The Tragedy of Retail Investing
A big part of the challenge with socially responsible investment is that the average citizen has been prohibited, by securities regulations from the 1930s, from what might be the most socially responsible investments available to them. This could be new businesses that they strongly believe in, or even the businesses in their own communities. Securities regulations distinguish between private companies, and those that have gone public, and only allow retail investors to invest in the public ones. But the majority of companies, especially the startups and the small-medium sized businesses in your community, are private. To invest in them, you generally have to be an “accredited investor” (i.e. you made $200k/year for the last two years or you have $1M in liquid assets). Securities laws have arguably thus become one of the most powerful factors exacerbating wealth inequality and inhibiting capital formation in more socially responsible businesses. To say these regulations are outdated, well-intentioned as they might be, is an understatement.
Fortunately, there is a small but growing movement to relax securities regulations and make investing in smaller and more local companies much more accessible, spawning platforms like the SVX and FrontFundr in Canada, and Republic in the US. SVX in particular focuses more on impact investing. Embarrassingly, the regulations in Ontario are so bad that, when I tried to sign up for Republic, I discovered that Ontario investors were prohibited, along with investors from Iran, North Korea, Syria, and other jurisdictions of questionable political stature.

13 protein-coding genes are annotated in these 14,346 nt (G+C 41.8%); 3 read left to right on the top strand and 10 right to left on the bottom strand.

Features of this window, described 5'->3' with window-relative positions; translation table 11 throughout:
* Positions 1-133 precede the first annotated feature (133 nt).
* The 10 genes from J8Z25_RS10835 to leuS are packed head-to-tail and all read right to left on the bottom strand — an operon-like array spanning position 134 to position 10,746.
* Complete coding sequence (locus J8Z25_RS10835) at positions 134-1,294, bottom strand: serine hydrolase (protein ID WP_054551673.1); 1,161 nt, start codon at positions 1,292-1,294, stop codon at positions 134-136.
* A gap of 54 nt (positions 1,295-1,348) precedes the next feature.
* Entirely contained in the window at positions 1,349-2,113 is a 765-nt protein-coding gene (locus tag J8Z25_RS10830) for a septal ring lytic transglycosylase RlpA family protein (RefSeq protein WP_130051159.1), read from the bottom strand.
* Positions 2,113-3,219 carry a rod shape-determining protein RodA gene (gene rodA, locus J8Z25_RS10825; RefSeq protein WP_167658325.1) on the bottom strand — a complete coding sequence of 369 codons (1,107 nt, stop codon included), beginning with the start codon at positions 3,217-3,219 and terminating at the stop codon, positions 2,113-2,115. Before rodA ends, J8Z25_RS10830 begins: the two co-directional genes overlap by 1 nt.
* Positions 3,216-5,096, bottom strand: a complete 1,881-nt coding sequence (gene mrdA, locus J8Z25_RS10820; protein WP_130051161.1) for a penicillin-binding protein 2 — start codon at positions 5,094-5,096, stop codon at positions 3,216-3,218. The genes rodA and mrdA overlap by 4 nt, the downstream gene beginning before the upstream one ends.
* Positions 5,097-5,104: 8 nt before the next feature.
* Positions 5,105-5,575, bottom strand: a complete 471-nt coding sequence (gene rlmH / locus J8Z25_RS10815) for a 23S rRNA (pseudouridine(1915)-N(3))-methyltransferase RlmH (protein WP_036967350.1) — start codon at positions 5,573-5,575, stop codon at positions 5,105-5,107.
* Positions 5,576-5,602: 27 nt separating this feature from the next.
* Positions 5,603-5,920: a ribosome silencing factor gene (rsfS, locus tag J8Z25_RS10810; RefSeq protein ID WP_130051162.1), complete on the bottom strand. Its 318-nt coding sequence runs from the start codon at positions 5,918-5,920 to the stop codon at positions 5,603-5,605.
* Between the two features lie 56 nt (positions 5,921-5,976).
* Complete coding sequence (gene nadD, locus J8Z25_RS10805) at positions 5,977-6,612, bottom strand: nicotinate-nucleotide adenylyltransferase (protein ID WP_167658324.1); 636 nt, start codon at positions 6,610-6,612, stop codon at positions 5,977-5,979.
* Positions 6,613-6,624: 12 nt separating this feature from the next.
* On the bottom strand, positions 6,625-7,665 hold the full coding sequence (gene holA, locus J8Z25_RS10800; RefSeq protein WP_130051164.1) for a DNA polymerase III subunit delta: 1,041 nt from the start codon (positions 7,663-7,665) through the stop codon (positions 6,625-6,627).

If you are an accredited investor (and it’s not something you have to sign up for, you either make/have enough money or you don’t), then opportunities abound. There are likely many thousands of startups and growing companies focused on more socially responsible and/or impactful business models, hundreds of funds specializing in investing in them, and increasingly useful tools and marketplaces for matching investors and investments. If you’re not accredited, I guess you should complain to a local politician about outdated regulation.
There’s also been growing popularity in “Community Bonds”, issued by local organizations to members of their community to raise money for new projects or other growth. These are used especially by cooperatives, and Ontario has even provided some exemptions specifically for Renewable Energy Cooperatives, leading to a number of “Solar Bond” offerings. I’ve found these community bonds actually tend to sell out pretty fast, and I’ve missed a lot of local offerings that I would have liked to support, like the CSI Community Bond and the Zooshare Bond. Others I did buy into include the 42 Carden Community Bond and the Fair Finance Fund. One challenge with these kinds of bonds is that they don’t necessarily qualify for registered savings accounts (i.e. RRSP/TFSA in Canada), and if they do, it can be a pain in the ass (read: impossible) to get your bank to process them. Hopefully this eases significantly in the near future but in the meantime, there are some trust companies, like Compushare and Pacific Trust, that specialize in holding such alternative securities in registered accounts. Of course, this is all still debt-based financing, but it’s a start.